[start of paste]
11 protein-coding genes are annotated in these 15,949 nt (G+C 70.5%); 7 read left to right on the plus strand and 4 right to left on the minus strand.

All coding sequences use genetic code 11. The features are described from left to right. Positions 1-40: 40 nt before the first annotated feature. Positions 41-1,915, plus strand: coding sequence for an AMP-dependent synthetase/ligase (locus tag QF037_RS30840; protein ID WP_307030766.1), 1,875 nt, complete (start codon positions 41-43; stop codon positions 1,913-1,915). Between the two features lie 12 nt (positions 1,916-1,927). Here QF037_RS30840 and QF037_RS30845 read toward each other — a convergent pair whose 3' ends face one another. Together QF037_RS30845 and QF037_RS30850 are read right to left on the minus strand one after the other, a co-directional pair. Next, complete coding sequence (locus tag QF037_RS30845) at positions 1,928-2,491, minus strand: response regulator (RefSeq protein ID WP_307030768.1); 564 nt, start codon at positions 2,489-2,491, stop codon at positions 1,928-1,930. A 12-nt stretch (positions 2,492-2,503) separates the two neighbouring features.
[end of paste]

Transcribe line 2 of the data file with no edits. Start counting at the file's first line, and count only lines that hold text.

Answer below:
All coding sequences use genetic code 11. The features are described from left to right. Positions 1-40: 40 nt before the first annotated feature. Positions 41-1,915, plus strand: coding sequence for an AMP-dependent synthetase/ligase (locus tag QF037_RS30840; protein ID WP_307030766.1), 1,875 nt, complete (start codon positions 41-43; stop codon positions 1,913-1,915). Between the two features lie 12 nt (positions 1,916-1,927). Here QF037_RS30840 and QF037_RS30845 read toward each other — a convergent pair whose 3' ends face one another. Together QF037_RS30845 and QF037_RS30850 are read right to left on the minus strand one after the other, a co-directional pair. Next, complete coding sequence (locus tag QF037_RS30845) at positions 1,928-2,491, minus strand: response regulator (RefSeq protein ID WP_307030768.1); 564 nt, start codon at positions 2,489-2,491, stop codon at positions 1,928-1,930. A 12-nt stretch (positions 2,492-2,503) separates the two neighbouring features.